LOS ANGELES (AP) — With Thanksgiving two days away, California's health secretary on Tuesday urged people to say “no” to family and friends who want to gather, joining other officials in issuing dire warnings about the spread of the coronavirus.
Dr. Mark Ghaly said it's not too late to cancel or change plans to limit celebrations of the holiday.
“It’s as important to say no even when it comes to the closest people in our family,” said Ghaly, who has barred his mother from his family's dinner table this year. "Game time decisions happen all the time. ... Call that audible, make a decision to do something a little different.”
The warning came as the pandemic forced four more counties with surging cases to be placed under the most restrictive rules for business operations and as Los Angeles was poised to issue the first stay-home order since spring.
“Our metrics are the most alarming metrics that we’ve ever seen,” Los Angeles County Public Health Director Barbara Ferrer said. “Inaction in the face of this devastating acceleration of cases will cause irreparable harm.”
Los Angeles has issued an order closing restaurants Wednesday night for three weeks. City officials were expected to tell residents to stay home as much as possible after cresting the threshold for issuing a stay-home order Monday. But the Department of Public Health did not immediately issue that order.
Like all states across the country, California is experiencing a rapid rise of cases that threaten to overwhelm hospitals.
The state has set records on several recent days for total infections detected. Hospitalizations statewide have increased 81% in the past two weeks and by nearly 400 patients in a day.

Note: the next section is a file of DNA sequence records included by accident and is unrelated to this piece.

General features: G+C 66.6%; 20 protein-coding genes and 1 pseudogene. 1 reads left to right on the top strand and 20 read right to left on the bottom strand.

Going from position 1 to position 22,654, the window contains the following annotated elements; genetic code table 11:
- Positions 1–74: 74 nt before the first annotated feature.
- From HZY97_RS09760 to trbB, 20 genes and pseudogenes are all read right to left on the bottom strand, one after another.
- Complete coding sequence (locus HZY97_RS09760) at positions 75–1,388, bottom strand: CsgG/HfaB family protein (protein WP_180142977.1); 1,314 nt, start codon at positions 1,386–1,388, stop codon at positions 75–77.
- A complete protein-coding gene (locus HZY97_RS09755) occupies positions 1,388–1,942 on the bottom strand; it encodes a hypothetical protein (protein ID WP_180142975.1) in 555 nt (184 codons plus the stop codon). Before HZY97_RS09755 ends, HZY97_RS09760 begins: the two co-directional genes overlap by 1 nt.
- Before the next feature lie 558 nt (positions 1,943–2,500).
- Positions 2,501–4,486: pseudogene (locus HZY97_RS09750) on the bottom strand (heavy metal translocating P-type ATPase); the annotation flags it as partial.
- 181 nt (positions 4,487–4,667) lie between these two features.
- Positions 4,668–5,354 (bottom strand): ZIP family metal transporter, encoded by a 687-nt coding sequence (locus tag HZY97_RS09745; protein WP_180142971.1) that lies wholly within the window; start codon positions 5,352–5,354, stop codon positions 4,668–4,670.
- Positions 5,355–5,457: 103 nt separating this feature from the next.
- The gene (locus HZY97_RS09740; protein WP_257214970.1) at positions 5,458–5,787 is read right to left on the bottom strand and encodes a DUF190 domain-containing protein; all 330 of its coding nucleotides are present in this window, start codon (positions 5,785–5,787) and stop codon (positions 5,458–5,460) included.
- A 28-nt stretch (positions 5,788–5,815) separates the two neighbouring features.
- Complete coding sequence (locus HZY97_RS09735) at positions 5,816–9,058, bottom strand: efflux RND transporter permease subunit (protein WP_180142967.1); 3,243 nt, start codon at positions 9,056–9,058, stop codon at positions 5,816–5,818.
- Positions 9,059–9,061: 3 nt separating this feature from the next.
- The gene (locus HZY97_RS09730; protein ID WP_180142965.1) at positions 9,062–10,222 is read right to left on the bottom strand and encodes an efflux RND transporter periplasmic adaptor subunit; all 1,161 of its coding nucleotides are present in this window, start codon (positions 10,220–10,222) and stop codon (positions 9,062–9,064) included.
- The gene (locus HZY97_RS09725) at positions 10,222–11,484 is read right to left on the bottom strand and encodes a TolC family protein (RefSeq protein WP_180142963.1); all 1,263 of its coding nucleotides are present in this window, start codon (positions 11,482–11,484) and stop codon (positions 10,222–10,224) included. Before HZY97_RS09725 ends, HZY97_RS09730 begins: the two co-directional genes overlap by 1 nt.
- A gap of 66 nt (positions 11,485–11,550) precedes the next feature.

“Statewide, I don’t believe we’ve ever seen as many hospital admissions...
SIOUX FALLS, S.D. (AP) — The head of one of the largest regional health systems in the Midwest was replaced Tuesday, less than a week after telling employees that he had recovered from COVID-19 and was not wearing a mask around the office.
Sanford Health said in a release that it has “mutually agreed to part ways” with longtime CEO Kelby Krabbenhoft, who took over in 1996 and helped expand the organization from a community hospital into what is billed as the largest rural nonprofit health system in the country.
Krabbenhoft left the executive position after telling employees in an email that he believes he’s now immune to COVID-19 for “at least seven months and perhaps years to come” and that he isn’t a threat to transmit it to anyone. He said wearing a mask would be merely for show. Other Sanford executives tried to distance themselves from the comments.
Dr. Kathy Anderson, president of the North Dakota Chapter of the American Academy of Pediatrics, said it was “an especially dangerous message to be sending right now in North Dakota.”
The U.S. Centers for Disease Control and Prevention advises people to wear masks because they help prevent people who are infected — whether they know it or not — from spreading the coronavirus. It also says masks can also protect wearers who are not infected, though to a lesser degree.
Krabbenhoft said in a statement that the timing of his departure was right for him and his family.
“We decided that today was a good time to retire,” he said. “Sanford is in a good place, strongest ever.”
The company's Board of Trustees have named Bill Gassen to take over for Krabbenhoft. Gassen has been with Sanford since 2012, most recently serving as chief administrative officer. His appointment is effective immediately..
BEIJING (AP) — China has stirred controversy with claims it has detected the coronavirus on packages of imported frozen food.
Frozen shrimp imported from an Ecuadorian company was banned for one week on Tuesday in a continuing series of such temporary bans.
While experts say the virus can survive for a time on cardboard and plastic containers, it remains unclear how serious a risk that poses. Like so many issues surrounding the pandemic, the matter has swiftly become politicized.